Promoting Workers’ Rights in the Informal Economy in Central America

Throughout the Western Hemisphere, unemployment, informal labor relations, economic exclusion and discrimination continue to be all too common.  In some countries, 60 percent or more of the economic population works in the informal economy -- often disproportionately impacting women, youth, and migrant workers.  They lack access to basic social protections like health insurance or unemployment insurance. In addition to the impact on individual workers and families, employment relationships that exacerbate income inequality by reducing workers’ wages and subjecting them to temporary or part-time work do not contribute to rapid economic growth. 

Promoting inclusive economic growth and rights for workers in the informal economy are priorities for the U.S. government.  In Central America, we’re supporting the work of the International Labor Organization (ILO) to test new strategies to do so.  Recently, I had the chance to meet with government and civil society partners from El Salvador, Honduras and Costa Rica to discuss their successes and challenges in this area.  

The enthusiasm and support expressed by both local and national government officials for these efforts, as well as the stories of workers that had been empowered to advocate for their rights and work toward formal employment, were particularly memorable.  For instance, members of newly developed dialogue tables created videos that showed how young workers were being trained for formal employment.  Women that work in local markets shared their stories about learning how to create menus and price quotes, as well as better principles of cost management for their small businesses.

Participants in dialogue tables in Costa Rica, El Salvador, and Honduras showed how workers at the local level -- through municipalities -- can and should be included in developing and implementing the solutions that will help change their community.  They have already helped complete an entrepreneurial program and develop individualized business plans by workers in the informal economy, and are working to expand to other municipalities in each of the three countries.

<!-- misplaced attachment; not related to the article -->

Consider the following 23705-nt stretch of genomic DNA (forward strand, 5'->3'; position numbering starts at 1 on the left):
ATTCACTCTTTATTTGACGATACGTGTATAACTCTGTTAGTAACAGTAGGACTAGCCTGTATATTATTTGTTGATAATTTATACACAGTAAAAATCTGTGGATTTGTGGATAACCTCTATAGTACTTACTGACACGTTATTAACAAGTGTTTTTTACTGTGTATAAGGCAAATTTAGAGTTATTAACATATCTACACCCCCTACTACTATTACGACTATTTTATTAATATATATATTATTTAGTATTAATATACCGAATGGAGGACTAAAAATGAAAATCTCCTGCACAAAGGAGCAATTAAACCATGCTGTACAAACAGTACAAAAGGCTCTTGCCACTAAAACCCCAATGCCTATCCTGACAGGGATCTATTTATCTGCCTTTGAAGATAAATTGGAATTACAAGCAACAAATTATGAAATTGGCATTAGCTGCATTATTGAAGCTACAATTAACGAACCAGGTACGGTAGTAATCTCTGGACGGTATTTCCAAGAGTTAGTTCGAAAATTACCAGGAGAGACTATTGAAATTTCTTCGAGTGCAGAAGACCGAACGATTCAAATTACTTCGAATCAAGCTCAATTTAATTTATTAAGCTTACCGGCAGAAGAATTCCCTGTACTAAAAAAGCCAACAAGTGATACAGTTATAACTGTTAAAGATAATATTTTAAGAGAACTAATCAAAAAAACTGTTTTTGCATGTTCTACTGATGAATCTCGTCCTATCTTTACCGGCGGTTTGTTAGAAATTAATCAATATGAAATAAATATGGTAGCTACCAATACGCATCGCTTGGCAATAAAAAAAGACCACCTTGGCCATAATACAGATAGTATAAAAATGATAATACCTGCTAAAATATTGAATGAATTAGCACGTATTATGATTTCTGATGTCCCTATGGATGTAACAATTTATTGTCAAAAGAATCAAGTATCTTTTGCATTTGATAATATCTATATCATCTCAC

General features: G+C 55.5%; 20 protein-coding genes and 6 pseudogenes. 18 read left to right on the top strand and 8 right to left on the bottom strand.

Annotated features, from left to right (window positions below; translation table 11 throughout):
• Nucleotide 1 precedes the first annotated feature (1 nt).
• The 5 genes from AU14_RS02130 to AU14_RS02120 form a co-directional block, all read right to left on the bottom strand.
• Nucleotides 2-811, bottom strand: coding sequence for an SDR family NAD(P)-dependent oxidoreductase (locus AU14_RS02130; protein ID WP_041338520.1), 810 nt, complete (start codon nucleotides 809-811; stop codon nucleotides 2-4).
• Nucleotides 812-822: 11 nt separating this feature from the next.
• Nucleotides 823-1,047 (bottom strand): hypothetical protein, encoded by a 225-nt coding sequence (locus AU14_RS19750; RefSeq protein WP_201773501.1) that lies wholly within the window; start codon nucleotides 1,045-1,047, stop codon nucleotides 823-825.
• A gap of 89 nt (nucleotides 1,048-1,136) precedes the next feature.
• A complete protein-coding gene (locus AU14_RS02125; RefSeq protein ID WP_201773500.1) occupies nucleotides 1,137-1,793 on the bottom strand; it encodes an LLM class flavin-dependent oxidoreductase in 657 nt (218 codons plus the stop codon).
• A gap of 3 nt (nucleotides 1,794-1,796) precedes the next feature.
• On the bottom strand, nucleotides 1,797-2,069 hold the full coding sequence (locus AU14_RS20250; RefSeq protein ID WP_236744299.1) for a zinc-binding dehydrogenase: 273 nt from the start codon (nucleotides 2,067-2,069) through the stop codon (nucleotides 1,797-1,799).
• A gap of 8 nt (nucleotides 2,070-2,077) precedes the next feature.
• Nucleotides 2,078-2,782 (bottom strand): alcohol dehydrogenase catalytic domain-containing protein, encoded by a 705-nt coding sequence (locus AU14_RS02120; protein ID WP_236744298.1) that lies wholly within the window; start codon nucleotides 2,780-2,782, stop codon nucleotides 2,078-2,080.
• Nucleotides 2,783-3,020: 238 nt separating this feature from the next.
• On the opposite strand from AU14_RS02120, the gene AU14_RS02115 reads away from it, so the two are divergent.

As Vice President Biden noted, “the security and prosperity of Central America are inextricably linked with our own.” It has been a rewarding experience supporting the ILO activities under this project and as a result having a chance to play a small part in advancing these goals.  Along with other colleagues at the Bureau of Democracy, Human Rights and Labor, I look forward to continuing to work with the ILO and other civil society stakeholders to promote inclusive growth and the rights of working men and women throughout Central America.

About the Author: Marrissa Brescia serves as a Program Officer in the Bureau of Democracy, Human Rights, and Labor (DRL).

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Comments

Comments

Anupama S.
|
California, USA
April 28, 2015
Interesting that officials recognize that the success and prosperity of Central America affects the success and prosperity of the US. With a more prosperous Central American economy there will be fewer people trying to access the US illegally, and the US will be able to work with countries in Central America in order to benefit both the US and places like Honduras and Costa Rica. Hopefully efforts like this will be expanded and developed in the future.
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